– supercat
    Jan 14, 2022 at 21:23

C++ standard n3337 § 1.3.10 implementation-defined behavior

behavior, for a well-formed program construct and correct data, that depends on the implementation and that each implementation documents

Sometimes C++ Standard doesn't impose particular behavior on some constructs but says instead that a particular, well defined behavior has to be chosen and described by particular implementation (version of library). So user can still know exactly how will program behave even though Standard doesn't describe this.

C++ standard n3337 § 1.3.24 undefined behavior

behavior for which this International Standard imposes no requirements [ Note: Undefined behavior may be expected when this International Standard omits any explicit definition of behavior or when a program uses an erroneous construct or erroneous data. Permissible undefined behavior ranges from ignoring the situation completely with unpredictable results, to behaving during translation or program execution in a documented manner characteristic of the environment (with or without the issuance of a diagnostic message), to terminating a translation or execution (with the issuance of a diagnostic message). Many erroneous program constructs do not engender undefined behavior; they are required to be diagnosed. — end note ]

When the program encounters construct that is not defined according to C++ Standard it is allowed to do whatever it wants to do ( maybe send an email to me or maybe send an email to you or maybe ignore the code completely).

C++ standard n3337 § 1.3.25 unspecified behavior

behavior, for a well-formed program construct and correct data, that depends on the implementation [ Note: The implementation is not required to document which behavior occurs. The range of possible behaviors is usually delineated by this International Standard. — end note ]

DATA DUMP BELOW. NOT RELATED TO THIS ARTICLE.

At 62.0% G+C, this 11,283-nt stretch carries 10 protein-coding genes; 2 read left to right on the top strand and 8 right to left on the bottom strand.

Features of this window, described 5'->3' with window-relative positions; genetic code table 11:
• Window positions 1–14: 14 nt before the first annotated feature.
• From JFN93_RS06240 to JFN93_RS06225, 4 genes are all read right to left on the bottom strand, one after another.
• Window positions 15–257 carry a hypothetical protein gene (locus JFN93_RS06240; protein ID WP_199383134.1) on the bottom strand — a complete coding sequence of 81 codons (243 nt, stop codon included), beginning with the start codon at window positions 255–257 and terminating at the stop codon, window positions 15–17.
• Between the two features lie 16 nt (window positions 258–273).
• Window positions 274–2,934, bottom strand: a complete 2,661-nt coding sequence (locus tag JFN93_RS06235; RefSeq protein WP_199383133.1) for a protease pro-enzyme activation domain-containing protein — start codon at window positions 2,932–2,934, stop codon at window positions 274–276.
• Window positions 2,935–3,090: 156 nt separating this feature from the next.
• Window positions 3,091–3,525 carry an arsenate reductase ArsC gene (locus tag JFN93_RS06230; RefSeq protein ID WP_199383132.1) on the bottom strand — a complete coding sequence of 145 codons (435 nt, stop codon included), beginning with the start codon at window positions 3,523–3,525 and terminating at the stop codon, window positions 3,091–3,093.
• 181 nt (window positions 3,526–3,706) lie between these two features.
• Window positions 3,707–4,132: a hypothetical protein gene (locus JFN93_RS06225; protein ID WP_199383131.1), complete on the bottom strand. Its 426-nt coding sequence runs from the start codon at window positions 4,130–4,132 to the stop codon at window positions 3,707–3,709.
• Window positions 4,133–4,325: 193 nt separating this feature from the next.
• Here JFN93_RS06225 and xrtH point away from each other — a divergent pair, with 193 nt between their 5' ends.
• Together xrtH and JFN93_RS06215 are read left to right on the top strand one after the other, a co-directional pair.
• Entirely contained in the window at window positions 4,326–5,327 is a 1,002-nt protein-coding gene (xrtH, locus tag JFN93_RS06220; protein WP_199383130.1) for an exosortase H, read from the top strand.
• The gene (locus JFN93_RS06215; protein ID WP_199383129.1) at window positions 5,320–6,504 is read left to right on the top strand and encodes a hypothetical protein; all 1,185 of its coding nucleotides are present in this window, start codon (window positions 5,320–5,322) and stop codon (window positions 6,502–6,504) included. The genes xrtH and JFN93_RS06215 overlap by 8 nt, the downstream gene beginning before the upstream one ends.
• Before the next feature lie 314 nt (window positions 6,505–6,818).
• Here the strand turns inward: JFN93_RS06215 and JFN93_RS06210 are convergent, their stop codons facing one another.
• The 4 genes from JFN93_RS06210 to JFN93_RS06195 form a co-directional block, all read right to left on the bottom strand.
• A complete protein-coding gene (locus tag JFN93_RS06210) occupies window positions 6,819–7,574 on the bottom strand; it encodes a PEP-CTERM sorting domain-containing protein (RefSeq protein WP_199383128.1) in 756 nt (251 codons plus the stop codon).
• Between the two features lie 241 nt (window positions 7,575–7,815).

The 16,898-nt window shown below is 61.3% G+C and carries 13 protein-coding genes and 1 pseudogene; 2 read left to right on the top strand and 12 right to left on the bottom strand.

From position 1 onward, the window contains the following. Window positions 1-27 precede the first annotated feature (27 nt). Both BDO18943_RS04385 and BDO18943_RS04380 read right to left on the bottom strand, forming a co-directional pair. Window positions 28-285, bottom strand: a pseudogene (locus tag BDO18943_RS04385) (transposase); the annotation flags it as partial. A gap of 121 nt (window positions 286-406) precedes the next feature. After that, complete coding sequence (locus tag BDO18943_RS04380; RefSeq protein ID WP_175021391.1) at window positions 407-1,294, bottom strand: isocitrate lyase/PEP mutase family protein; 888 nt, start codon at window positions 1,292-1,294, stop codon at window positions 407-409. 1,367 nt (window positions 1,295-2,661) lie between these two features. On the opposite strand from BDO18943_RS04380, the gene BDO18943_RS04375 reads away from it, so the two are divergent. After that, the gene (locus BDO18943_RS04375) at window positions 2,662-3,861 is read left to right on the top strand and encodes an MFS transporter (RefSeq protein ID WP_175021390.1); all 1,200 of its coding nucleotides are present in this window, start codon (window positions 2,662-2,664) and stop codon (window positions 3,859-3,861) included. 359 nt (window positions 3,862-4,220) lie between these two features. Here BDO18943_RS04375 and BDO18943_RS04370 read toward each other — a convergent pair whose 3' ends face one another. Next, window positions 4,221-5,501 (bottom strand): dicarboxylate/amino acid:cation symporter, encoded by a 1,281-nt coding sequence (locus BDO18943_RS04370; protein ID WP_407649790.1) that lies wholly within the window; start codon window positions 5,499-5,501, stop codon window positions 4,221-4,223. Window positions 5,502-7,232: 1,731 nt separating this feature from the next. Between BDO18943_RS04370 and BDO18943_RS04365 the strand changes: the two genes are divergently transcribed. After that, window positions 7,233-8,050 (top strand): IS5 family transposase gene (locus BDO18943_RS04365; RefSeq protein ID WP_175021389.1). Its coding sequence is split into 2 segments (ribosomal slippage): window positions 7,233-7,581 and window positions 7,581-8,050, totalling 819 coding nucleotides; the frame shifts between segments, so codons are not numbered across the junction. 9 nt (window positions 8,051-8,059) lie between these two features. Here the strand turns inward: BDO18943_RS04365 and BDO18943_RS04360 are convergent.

C++ Standard doesn't impose particular behavior on some constructs but says instead that a particular, well defined behavior has to be chosen ( bot not necessary described) by particular implementation (version of library). So in the case when no description has been provided it can be difficult to the user to know exactly how will program behave.


Undefined behavior is ugly -- as in, "The good, the bad, and the ugly".

Good: a program that compiles and works, for the right reasons.

Bad: a program that has an error, of a kind that the compiler can detect and complain about.

Ugly: a program that has an error, that the compiler cannot detect and warn about, meaning that the program compiles, and may seem to work correctly some of the time, but also fails bizarrely some of the time. That's what undefined behavior is.

Some program languages and other formal systems try hard to limit the "gulf of undefinedness" -- that is, they try to arrange things so that most or all programs are either "good" or "bad", and that very few are "ugly". It's a characteristic feature of C, however, that its "gulf of undefinedness" is quite wide.

  • Constructs which the Standard characterizes as Undefined Behavior are "non-portable or erroneous", but the Standard makes no attempt to distinguish those which are erroneous from those which are non-portable but correct when processed by the implementations for which they were written or others that are compatible with them.
    – supercat
    Jun 16, 2021 at 22:42
  • 1
    To be fair, it's often very possible to warn for undefined behavior.
    – klutt
    Aug 21, 2022 at 18:52

Not the answer you're looking for? Browse other questions tagged or ask your own question.